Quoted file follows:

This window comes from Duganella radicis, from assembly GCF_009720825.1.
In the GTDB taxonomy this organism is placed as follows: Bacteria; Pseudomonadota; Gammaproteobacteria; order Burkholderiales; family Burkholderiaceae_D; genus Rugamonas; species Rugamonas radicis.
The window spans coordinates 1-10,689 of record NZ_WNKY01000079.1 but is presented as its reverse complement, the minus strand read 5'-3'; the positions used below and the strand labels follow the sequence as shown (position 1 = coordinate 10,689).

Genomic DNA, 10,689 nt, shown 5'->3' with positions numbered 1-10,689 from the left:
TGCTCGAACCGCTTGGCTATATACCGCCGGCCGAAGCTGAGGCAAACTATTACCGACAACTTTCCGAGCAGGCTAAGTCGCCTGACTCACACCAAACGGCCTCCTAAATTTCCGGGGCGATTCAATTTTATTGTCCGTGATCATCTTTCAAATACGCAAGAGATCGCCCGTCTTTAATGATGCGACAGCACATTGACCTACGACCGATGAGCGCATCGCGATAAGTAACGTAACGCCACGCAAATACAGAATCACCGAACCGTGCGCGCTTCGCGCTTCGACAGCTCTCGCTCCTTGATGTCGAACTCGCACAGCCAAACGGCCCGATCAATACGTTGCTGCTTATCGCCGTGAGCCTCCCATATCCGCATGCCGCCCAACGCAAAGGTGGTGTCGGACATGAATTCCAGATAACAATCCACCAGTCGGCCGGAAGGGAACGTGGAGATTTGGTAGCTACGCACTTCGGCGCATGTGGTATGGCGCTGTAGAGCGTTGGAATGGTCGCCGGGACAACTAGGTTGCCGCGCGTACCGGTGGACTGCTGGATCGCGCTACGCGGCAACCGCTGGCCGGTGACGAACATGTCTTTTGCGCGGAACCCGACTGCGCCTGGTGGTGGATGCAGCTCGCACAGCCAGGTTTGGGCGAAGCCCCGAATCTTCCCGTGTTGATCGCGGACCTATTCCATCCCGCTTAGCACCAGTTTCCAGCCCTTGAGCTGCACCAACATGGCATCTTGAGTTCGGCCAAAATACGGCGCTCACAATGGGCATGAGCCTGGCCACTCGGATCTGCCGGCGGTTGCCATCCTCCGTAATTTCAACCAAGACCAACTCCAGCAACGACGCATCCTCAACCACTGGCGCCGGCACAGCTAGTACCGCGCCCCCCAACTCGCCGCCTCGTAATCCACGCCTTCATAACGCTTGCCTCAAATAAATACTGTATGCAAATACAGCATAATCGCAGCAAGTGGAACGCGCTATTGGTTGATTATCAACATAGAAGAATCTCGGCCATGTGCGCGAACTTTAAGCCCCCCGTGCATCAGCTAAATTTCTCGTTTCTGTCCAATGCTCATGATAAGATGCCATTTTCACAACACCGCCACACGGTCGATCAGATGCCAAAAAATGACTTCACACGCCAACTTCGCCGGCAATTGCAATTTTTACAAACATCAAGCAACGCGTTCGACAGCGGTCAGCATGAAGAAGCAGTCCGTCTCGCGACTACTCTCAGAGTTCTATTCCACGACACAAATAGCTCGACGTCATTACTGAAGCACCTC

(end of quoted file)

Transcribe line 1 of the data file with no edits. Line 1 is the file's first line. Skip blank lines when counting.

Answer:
This window comes from Duganella radicis, from assembly GCF_009720825.1.